How many turtles in a 20-gallon tank?

As you may know that 20-gallon tank’s dimensions are 24″ x 12″ x 16″ (L x W x H), but it is not easy to decide how many turtles can we keep in it. The answer depends upon the age and breed of the turtle and in this article, we will discuss these deciding factors in detail.

can turtles share a tank?

Yes, as long as you provide enough space for each turtle.

The recommended tank size for a single turtle is 10 gallons of water. So if you have two turtles, you would need a tank that is at least 20 gallons. You should also make sure to provide plenty of hiding spots and toys so each turtle has its own space.

The best habitat for turtles is in the wild. However, if you are looking for good habitat for turtles in captivity, there are a few things to consider. First, the enclosure should be large enough for the turtle to move around freely and comfortably. Second, the enclosure should provide plenty of places for the turtle to hide, as they like to do this in the wild. Third, the enclosure should have both land and water areas, as turtles need both to thrive. Finally, regular feeding and cleaning of the enclosure are essential to keeping your turtle healthy and happy.

Red-eared slider turtle

A red-eared turtle’s size varies from 5 to 13 inches. So if your turtle size is more than 10 inches you cannot keep two red-eared turtles in a 20-gallon tank. However, if you have planned to buy baby red-eyed turtles then you can even keep 3 to 4 red-eared turtles in a single 20-gallon tank as the baby turtles are as small as 1 inch only.

There are several factors to consider when determining how many red-eared turtles can be safely kept in a 20-gallon tank. The size of the turtles, the amount of filtration and aeration in the tank, and the overall health of the turtles all play a role in how many can be safely kept in one space. As a general rule of thumb, it is generally safe to keep one medium-sized turtle per 10 gallons of tank space. However, if you have multiple turtles or larger turtles, you may need to increase the size of your tank or decrease the number of turtles accordingly. It is also important to make sure that your tank has adequate filtration and aeration, as this will help to keep the water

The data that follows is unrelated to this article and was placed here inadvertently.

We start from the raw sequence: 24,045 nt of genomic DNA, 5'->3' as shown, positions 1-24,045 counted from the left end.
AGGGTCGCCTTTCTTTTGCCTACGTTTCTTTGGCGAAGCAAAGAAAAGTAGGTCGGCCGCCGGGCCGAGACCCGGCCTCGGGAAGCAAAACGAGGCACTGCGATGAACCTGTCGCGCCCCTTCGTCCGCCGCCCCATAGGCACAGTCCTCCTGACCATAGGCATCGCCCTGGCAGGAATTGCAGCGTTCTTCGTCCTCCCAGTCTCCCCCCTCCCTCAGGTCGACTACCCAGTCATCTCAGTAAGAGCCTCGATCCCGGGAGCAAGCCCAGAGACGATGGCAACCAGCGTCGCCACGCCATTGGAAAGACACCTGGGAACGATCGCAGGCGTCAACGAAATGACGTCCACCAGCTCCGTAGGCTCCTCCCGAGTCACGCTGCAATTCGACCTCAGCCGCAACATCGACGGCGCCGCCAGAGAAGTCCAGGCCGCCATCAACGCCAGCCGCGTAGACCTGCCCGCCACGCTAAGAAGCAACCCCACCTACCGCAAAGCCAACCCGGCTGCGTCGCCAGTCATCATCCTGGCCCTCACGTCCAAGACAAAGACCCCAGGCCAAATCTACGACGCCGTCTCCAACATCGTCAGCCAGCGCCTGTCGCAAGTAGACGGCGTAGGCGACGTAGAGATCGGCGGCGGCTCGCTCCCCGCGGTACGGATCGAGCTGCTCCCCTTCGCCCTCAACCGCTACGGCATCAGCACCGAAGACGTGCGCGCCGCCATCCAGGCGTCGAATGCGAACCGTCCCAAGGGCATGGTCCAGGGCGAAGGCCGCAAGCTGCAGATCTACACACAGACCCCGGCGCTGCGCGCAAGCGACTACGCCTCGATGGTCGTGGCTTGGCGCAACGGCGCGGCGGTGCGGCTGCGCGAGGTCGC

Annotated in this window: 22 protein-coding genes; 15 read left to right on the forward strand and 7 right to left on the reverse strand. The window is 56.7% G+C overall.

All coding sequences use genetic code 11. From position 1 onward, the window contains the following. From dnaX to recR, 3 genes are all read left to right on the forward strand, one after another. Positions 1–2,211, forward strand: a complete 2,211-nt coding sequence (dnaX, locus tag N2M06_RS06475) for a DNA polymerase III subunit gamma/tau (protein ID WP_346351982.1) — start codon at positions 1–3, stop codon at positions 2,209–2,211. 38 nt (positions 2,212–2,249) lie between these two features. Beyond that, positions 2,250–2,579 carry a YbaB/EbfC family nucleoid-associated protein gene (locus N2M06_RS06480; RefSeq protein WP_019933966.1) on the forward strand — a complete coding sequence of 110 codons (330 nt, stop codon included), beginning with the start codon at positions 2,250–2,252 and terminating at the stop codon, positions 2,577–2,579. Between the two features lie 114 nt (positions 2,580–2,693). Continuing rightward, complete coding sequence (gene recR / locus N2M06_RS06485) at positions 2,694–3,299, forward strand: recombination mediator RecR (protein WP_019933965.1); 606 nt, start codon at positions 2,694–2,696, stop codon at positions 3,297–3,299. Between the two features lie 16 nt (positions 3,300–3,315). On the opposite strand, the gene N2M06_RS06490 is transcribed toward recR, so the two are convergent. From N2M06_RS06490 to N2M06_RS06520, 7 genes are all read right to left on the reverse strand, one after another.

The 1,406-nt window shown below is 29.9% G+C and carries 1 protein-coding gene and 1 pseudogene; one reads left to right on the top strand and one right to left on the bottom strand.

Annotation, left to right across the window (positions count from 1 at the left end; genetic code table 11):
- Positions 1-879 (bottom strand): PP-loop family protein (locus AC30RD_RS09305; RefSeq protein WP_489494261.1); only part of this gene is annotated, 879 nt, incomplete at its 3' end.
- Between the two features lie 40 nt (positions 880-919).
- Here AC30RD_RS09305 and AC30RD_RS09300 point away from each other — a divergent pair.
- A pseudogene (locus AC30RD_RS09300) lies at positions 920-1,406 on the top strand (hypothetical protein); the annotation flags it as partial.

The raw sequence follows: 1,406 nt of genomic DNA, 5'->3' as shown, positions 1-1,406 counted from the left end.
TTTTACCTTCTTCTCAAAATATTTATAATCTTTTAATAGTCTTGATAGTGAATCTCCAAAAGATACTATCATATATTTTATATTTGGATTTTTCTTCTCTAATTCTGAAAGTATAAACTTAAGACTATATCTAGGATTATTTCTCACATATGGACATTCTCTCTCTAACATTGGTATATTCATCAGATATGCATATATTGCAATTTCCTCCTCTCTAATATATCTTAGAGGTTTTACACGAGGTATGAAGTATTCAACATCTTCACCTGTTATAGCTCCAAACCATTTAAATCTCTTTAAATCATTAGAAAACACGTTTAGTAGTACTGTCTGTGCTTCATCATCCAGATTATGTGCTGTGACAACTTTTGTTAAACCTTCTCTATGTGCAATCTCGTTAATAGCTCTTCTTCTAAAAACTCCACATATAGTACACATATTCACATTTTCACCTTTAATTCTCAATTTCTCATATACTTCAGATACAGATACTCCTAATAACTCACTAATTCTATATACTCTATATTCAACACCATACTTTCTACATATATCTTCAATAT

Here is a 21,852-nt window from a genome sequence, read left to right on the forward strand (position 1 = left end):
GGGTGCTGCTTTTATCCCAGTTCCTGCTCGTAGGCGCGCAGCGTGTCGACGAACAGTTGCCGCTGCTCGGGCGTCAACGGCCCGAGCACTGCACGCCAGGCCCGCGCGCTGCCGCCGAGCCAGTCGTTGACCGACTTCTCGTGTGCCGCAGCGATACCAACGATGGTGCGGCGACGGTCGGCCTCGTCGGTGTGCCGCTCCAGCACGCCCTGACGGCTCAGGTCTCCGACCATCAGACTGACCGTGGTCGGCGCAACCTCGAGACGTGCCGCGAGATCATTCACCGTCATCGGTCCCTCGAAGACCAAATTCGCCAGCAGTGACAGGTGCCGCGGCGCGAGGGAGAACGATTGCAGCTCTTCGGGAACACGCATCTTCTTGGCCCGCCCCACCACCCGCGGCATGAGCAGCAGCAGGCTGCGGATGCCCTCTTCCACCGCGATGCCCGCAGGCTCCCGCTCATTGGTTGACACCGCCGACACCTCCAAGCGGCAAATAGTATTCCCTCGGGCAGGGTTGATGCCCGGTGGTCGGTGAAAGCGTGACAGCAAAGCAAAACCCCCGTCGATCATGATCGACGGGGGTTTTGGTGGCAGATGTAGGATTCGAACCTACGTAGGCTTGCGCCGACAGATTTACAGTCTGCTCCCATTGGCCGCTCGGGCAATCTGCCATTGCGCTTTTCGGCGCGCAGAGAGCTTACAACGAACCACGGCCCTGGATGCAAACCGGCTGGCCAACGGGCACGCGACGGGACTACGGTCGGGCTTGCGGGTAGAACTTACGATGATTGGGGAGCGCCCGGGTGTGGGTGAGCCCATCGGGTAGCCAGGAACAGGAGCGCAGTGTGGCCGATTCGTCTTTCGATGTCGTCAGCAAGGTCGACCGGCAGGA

Western painted turtles

Western painted turtles are smaller in size compared to red-eared turtles and they can reach up to 6 inches in length. So if you are planning to buy western-painted turtles, you can easily keep up to 3 turtles in a 20-gallon tank. However, if you are planning to buy baby western-painted turtles, then you can confidently place up to 6 turtles in a single 20-gallon tank.

Eastern box turtles

Eastern box turtles are also usually smaller in size (4 to 8 inches), so you can confidently place up to 2 turtles in a single 20-gallon tank. However, if you are planning to buy baby eastern box turtles, you can buy up to 5 to 6 turtles and keep them together in a tank. However, as they grow in size you have to separate them.

Wood turtles

This species of turtle can grow as large as 9 inches, so we advise that you should not keep more than two wood turtles in a single 20-gallon tank. However again the babies are an exception as they are quite small in size.

Musk turtles

Musk turtles are included in one of the shortest species of turtles so you can easily keep up to 3 musk turtles in a 20-gallon tank.


There is no one answer that fits all tanks or styles of turtles. It depends on many factors, some including tank size, turtle size, number of turtles in the tank, and age of the turtles in the tank.

It depends on the type of turtle that you are talking about. For example, small turtles can be kept in relatively small tanks since they need to live in water and don’t require much mobility. Large turtles do not enjoy having their movements limited, so it is recommended to set aside a larger space for them–for extra exercise.
You will need 17 square meters per large turtle (e.g., an African side neck or Asian river turtle). The estimate includes extra space that will allow each animal 8 square meters for both living quarters and exercise areas when necessary.

We recommend purchasing smaller turtles if given the chance as they usually need less maintenance than larger turtles since they do not take up much water and food resources–making them generally cost-effective creations for any home.

Adding flowering plants to the space around the pond would greatly help oxygen levels increase throughout this large tank that houses these gorgeous turtles. Weekly water changes are necessary for this type of setup, but fortunately, they’re small enough that adults can handle them at home without any worries! Turtles like clean surroundings like their owners do whenever they spruce up their abodes – so weekly water changes are important. You can also add a turtle water conditioner to the tank to remove all the harmful chemicals and bacteria.

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